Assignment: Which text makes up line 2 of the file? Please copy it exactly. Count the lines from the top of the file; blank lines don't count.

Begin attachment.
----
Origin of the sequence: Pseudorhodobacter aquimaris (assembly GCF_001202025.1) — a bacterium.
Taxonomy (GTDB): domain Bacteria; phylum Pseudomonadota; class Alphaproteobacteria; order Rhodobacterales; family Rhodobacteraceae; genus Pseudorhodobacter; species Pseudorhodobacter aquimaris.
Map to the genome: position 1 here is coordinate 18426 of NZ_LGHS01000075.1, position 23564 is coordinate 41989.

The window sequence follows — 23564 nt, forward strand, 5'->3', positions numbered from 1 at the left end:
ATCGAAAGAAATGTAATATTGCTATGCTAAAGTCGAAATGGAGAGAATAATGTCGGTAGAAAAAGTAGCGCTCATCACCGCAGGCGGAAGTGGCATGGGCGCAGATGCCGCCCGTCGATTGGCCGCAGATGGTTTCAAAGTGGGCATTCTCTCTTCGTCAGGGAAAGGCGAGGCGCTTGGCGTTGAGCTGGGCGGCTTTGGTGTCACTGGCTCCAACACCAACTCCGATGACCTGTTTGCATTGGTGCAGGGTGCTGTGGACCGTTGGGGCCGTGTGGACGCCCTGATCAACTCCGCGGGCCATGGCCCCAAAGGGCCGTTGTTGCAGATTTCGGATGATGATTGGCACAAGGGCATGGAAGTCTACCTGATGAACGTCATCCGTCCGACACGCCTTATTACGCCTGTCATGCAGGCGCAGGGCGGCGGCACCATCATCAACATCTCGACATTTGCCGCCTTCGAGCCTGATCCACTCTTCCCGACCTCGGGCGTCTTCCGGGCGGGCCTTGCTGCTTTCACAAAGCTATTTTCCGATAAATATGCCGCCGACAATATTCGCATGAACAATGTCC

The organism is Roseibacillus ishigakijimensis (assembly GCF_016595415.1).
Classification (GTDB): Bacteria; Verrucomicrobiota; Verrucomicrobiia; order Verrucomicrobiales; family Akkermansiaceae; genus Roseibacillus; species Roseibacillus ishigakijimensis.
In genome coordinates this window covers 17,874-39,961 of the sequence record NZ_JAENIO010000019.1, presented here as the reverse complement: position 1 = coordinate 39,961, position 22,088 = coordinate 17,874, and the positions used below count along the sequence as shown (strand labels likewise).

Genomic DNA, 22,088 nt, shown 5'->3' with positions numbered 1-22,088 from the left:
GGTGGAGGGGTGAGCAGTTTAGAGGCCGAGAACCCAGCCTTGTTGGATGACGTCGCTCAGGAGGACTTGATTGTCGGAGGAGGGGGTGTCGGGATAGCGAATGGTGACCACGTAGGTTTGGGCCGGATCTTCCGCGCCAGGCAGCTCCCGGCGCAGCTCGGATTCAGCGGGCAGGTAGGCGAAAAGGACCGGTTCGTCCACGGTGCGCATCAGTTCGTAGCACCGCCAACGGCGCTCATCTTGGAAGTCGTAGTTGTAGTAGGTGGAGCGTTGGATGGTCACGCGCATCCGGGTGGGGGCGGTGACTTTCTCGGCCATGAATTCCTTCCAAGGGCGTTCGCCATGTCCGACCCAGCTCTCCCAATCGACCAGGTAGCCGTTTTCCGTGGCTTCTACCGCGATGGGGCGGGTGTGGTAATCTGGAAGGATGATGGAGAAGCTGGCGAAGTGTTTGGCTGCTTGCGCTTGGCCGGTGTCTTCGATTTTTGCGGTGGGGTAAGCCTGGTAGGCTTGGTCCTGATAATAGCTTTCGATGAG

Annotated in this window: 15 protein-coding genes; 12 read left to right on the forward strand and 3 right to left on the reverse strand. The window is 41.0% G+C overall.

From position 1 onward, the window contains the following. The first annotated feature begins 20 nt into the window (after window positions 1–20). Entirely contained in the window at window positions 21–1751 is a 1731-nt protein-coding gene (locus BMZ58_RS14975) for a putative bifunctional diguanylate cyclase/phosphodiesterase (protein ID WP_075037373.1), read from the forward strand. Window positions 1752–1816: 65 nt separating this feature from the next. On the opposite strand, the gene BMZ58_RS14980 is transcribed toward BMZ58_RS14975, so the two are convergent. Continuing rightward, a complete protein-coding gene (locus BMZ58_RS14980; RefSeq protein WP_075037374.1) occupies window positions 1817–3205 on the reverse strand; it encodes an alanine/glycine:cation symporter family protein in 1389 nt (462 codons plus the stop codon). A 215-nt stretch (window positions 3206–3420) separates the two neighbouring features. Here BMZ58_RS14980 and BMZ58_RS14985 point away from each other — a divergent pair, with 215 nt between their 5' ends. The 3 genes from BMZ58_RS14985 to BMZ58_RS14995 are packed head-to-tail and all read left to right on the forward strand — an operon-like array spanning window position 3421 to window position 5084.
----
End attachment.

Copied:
Taxonomy (GTDB): domain Bacteria; phylum Pseudomonadota; class Alphaproteobacteria; order Rhodobacterales; family Rhodobacteraceae; genus Pseudorhodobacter; species Pseudorhodobacter aquimaris.